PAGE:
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Regional science: back to the future?


  • William J. Coffey

    (Department de geographie, Université de Montreal, C.P. 6128, Succ. C.-V, Montreal, Quebec H3C3J7, Canada)

  • Antoine S. Bailly

    (Department of Geography, University of Geneva, 102, boulevard Carl-Vogt, CH-1211 Geneva 4, Switzerland)

  • Lay J. Gibson

    (Geography and Regional Development, University of Arizona, 845 N. Park Avenue Tucson, AZ85719, USA)


After initiating a provocative discussion on "regional science in crisis" (Bailly and Coffey 1994; Gibson 1994; Plane 1994; Stough 1994; Anas 1994; Vickerman 1994; Casetti 1995), we now wish to present some additional thoughts on how regional scientists can simultaneously make their field more relevant scientifically and more useful for society. At a time when resources are tight, when the number of regional science students is small, when administrators are scrutinizing our budgets and our ability to generate outside money, we need to do something to regain (or is it simply to gain?) our place in the sun. In this paper, we argue that regional scientists will not reestablish their field by using classical approaches to regional analysis alone. It is essential that we look at new ways to answer questions raised by our social, economic, and political institutions. More specifically, we make some observations concerning the history of regional science, its role within universities, and its nature, as well as offering some suggestions concerning how regional scientists can attempt to improve the situation.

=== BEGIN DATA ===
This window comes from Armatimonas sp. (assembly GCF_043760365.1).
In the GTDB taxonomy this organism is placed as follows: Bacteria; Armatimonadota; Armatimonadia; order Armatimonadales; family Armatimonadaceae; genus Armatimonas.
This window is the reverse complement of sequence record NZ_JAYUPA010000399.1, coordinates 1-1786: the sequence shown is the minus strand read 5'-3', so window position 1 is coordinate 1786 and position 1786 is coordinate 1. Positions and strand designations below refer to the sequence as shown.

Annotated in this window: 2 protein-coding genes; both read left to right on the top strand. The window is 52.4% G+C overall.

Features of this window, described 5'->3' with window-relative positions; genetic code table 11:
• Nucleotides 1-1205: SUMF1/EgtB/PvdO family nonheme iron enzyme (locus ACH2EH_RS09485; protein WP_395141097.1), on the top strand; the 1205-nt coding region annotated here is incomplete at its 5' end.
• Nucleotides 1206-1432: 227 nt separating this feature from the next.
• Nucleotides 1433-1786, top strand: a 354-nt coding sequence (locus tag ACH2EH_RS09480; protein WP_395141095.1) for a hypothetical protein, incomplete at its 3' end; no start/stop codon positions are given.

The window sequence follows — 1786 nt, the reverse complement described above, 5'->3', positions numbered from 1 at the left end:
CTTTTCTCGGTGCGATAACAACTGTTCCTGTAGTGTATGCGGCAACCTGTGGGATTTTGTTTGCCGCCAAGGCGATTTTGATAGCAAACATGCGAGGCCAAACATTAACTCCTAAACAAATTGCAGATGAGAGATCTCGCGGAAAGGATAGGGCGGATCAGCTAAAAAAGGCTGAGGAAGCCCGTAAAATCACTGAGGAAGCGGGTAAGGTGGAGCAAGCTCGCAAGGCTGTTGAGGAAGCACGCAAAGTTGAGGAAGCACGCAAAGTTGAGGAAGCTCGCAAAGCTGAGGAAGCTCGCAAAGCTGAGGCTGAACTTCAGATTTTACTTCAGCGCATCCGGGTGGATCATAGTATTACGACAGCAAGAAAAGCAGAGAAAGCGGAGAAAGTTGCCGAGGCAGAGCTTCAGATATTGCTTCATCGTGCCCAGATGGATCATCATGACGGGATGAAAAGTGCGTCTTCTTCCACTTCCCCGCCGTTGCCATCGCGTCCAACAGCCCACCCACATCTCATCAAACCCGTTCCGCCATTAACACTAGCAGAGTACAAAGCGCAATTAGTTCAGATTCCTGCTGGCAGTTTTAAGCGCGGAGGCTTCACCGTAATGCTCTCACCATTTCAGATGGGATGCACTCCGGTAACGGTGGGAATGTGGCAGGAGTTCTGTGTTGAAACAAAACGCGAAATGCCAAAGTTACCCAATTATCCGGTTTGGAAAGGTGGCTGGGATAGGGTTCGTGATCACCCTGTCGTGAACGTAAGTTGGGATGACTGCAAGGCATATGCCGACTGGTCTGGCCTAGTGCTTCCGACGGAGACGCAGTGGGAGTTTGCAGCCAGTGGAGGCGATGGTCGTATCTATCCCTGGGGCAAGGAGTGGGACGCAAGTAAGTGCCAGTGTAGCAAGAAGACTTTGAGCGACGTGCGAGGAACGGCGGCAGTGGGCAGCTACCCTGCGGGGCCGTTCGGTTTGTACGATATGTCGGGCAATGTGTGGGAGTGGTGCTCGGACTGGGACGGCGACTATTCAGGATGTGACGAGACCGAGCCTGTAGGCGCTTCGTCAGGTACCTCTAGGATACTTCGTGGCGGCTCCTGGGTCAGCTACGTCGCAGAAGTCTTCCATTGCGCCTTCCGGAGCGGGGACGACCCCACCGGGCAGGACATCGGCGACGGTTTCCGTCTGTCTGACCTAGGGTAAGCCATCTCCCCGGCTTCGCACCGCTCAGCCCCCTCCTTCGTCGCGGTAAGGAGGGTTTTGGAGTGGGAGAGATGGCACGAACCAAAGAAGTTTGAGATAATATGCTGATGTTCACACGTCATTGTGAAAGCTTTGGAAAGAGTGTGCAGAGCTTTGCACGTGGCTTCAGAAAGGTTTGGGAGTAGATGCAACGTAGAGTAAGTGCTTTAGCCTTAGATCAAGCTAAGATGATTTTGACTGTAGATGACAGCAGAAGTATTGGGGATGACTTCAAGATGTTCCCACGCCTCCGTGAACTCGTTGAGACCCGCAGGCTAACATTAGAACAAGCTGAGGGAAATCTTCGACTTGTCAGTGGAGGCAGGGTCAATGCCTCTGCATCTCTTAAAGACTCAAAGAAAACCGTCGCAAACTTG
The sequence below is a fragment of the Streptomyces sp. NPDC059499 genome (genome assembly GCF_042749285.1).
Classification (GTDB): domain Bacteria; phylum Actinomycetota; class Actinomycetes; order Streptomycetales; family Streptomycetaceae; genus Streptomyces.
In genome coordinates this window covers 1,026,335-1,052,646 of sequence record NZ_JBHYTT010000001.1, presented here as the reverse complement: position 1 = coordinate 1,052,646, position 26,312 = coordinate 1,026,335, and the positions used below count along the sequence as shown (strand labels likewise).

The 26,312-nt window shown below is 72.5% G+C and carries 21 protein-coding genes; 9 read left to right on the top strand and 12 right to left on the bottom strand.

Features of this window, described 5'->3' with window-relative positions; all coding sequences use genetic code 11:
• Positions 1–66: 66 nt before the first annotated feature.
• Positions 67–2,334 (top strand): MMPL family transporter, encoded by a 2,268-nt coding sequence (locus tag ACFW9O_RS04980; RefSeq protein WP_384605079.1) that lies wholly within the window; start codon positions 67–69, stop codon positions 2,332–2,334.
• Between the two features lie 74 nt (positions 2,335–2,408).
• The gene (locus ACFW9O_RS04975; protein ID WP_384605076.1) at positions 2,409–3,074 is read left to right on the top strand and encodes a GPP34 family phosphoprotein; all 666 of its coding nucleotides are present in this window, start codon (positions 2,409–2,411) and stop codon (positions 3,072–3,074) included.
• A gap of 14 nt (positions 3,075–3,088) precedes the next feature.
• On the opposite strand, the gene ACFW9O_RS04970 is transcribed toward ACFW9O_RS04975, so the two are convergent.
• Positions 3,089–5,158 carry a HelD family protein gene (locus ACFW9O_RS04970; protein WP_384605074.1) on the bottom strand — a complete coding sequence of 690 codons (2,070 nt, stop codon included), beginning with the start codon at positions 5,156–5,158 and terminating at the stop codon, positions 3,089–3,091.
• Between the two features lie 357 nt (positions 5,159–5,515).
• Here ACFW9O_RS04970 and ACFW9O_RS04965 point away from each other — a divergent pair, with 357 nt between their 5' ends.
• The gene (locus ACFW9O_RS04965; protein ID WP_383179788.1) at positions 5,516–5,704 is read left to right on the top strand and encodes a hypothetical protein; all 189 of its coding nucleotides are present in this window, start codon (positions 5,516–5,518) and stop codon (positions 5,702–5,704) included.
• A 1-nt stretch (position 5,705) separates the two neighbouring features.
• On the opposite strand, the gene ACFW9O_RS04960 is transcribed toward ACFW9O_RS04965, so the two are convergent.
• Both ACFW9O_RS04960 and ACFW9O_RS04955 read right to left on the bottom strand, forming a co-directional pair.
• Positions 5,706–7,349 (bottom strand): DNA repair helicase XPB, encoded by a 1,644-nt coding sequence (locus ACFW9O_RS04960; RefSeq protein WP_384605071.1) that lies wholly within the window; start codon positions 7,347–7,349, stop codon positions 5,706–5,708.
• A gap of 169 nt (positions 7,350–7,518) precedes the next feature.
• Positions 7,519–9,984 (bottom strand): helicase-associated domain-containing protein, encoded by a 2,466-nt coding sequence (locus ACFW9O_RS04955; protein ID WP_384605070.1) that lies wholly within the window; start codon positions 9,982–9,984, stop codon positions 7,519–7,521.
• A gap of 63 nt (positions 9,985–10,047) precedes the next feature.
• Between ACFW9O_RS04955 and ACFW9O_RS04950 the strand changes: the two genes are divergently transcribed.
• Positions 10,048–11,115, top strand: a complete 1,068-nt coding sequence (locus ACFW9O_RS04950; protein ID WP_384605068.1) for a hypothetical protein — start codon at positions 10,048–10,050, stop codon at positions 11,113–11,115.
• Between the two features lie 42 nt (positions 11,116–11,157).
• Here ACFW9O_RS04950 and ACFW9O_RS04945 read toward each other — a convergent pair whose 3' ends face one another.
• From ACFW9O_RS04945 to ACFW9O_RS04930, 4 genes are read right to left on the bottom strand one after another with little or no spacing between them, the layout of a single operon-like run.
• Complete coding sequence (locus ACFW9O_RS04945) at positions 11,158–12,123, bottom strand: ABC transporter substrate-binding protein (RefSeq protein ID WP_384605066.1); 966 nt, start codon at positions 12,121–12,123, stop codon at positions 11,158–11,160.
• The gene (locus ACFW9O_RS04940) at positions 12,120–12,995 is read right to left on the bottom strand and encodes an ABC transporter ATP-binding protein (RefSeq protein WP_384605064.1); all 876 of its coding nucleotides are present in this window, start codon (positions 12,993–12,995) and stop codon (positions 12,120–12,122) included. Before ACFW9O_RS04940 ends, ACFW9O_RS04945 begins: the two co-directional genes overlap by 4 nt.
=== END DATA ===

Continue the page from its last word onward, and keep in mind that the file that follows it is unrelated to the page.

Suggested Citation

  • William J. Coffey & Antoine S. Bailly & Lay J. Gibson, 1996. "Regional science: back to the future?," The Annals of Regional Science, Springer;Western Regional Science Association, vol. 30(2), pages 153-163.
  • Handle: RePEc:spr:anresc:v:30:y:1996:i:2:p:153-163
    Note: Received: March 1995 / Accepted: February 1996

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